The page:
Know your stuff
Select the correct auto focus (AF) area to capture pin-sharp images when shooting action sports
Trying to keep a moving target under a single AF point – when it’s hard enough just to keep it in frame – is almost impossible and pretty impractical. Luckily our cameras have different AF points and these can be combined in different ways to suit every situation. From a single AF point through to full auto, the maps differ greatly. How to do it Go into your menu (or press your AF selector button) and find the AF Area selection panel to select and change your AF area. The maps will combine five, nine or all AF points (Auto) and a couple of variants in between, depending on your model of camera.
For best results with moving subjects, use one of the larger AF area settings, like Zone AF. These will give you a bit of leeway for framing your image. You can move these around the viewfinder, and they cover a big enough area to keep your moving subject covered when tracking. If you find your AF constantly jumping between background and foreground, try a smaller AF area while keeping the activated AF points over the subject.
Full auto works when the subject has a clean background, like the sky or one that’s very out of focus. But it will struggle to focus on a single subject when shooting against a background with details that it can latch onto.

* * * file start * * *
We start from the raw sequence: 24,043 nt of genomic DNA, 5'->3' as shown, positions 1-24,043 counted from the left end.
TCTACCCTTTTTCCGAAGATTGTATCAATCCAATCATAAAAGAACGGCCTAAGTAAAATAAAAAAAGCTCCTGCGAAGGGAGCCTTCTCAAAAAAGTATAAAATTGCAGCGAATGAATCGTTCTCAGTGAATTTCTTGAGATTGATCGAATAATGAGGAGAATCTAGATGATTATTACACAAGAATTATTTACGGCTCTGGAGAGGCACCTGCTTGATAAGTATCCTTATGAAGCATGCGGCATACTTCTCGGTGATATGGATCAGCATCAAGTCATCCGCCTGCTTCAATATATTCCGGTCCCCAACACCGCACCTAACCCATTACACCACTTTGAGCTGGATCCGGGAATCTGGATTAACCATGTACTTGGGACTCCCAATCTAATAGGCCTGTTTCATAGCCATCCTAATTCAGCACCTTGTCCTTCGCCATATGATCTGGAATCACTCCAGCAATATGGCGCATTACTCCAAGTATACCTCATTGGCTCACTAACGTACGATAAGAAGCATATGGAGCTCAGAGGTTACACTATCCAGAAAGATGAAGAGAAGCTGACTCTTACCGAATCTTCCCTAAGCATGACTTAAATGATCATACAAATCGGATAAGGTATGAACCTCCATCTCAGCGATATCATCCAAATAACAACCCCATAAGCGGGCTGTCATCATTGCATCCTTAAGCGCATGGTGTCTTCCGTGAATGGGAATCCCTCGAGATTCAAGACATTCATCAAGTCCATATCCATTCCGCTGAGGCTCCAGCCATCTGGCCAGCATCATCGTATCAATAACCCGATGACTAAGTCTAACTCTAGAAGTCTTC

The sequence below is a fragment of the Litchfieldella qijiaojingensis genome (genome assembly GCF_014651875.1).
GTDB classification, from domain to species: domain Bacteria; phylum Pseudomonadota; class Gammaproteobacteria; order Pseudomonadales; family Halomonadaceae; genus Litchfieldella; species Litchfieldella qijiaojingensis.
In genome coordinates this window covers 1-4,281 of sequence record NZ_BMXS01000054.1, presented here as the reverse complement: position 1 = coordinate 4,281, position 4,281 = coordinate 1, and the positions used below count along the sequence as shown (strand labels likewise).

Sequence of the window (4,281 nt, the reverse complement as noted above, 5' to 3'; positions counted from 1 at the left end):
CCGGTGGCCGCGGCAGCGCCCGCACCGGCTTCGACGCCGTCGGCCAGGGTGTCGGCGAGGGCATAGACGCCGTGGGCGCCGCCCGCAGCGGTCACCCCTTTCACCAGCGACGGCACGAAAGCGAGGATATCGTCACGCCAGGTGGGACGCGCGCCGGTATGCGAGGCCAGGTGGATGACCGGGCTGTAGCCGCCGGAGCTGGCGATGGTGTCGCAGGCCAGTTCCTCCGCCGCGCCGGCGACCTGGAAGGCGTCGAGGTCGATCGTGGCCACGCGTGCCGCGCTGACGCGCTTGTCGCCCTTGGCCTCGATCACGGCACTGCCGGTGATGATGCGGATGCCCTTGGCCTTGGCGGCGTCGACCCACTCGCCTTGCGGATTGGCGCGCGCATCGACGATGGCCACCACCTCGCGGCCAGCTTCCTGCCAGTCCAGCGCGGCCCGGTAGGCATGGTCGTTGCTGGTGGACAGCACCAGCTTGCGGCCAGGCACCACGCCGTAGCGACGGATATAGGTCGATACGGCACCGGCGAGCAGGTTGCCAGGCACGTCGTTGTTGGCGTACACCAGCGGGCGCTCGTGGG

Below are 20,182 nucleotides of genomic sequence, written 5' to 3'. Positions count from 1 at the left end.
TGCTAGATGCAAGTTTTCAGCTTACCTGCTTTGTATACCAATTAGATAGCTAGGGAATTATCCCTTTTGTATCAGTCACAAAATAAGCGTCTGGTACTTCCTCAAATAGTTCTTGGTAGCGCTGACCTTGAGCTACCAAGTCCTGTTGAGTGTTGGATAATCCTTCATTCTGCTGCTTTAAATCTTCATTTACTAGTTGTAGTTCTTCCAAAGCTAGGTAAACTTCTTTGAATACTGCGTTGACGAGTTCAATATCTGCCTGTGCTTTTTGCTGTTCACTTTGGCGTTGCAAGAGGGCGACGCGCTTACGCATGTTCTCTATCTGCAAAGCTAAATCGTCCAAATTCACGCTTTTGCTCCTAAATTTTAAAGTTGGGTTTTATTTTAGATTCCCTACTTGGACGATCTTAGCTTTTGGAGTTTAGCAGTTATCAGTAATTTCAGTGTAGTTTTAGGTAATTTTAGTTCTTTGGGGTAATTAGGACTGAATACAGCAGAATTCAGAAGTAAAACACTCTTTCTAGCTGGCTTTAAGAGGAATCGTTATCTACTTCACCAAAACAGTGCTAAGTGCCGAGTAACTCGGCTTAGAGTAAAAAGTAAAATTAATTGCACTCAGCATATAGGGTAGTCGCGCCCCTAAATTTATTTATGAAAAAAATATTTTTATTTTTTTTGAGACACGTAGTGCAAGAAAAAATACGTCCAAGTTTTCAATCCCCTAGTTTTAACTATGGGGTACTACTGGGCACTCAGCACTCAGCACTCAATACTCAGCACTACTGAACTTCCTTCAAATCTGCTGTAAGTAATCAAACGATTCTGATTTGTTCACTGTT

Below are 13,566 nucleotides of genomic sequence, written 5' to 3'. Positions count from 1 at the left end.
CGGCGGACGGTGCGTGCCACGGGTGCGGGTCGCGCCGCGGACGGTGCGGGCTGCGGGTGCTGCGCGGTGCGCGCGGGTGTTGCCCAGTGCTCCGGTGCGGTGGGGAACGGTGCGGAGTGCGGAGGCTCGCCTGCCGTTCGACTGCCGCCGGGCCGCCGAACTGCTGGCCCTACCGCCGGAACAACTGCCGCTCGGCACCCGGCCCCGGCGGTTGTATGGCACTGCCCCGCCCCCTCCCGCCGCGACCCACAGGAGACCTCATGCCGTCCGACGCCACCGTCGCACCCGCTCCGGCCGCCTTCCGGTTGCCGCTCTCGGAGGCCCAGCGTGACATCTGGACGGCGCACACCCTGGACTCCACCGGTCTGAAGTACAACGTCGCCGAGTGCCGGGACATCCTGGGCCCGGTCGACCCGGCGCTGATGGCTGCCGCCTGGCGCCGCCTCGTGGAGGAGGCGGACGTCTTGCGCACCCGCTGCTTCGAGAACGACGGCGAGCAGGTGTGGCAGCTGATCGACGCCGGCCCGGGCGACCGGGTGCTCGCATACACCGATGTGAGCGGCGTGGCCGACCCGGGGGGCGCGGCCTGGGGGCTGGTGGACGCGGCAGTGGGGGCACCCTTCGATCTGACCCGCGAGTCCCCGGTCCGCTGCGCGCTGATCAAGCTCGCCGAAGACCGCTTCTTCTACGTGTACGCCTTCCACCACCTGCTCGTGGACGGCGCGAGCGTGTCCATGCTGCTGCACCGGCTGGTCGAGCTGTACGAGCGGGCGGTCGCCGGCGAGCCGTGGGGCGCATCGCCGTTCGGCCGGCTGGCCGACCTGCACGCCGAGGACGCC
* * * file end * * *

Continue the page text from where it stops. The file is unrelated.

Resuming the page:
THE HUMBLE SHUTTER – WHAT DOES IT DO?
That iconic ‘click-clack’ you hear as you press the shutter button is not actually the shutter but the sound of the mirror going up and down. Ironically, even though it’s called shutter noise, the shutter barely makes a sound except for a very faint clicking. At fast shutter speeds and large apertures, the shutter tends to create a bit of vignetting (darkening of the corners of the image), but not always.
There are three main types of shutters and all of them do exactly the same thing, but in very different ways: expose the sensor/film plane to light for an exact amount of time, hence shutter speed. Leaf shutters Found in compacts and medium-format cameras. These are built into the lens and are shaped like an iris that opens and snaps shut.
Focal-plane shutters Found mostly in SLR and DSLR cameras. The shutter consists of two curtains that move across the sensor. The first curtain opens the sensor to light and the second blocks off the light. The faster the shutter speed, the smaller the gap between the first and second curtain. When using flash, this can become visible if you shoot at a fast shutter speed (over 1/160 sec).
Digital shutters Mostly used on mirrorless cameras.
These don’t have any moving parts. This has its limitations because the CMOS (card reader) can’t read the information all at once but one row at a time. This has the effect of reducing shutter speed
– an issue for photographers working in 1/100 and 1/1 000 secs.
ZONE AUTO FOCUS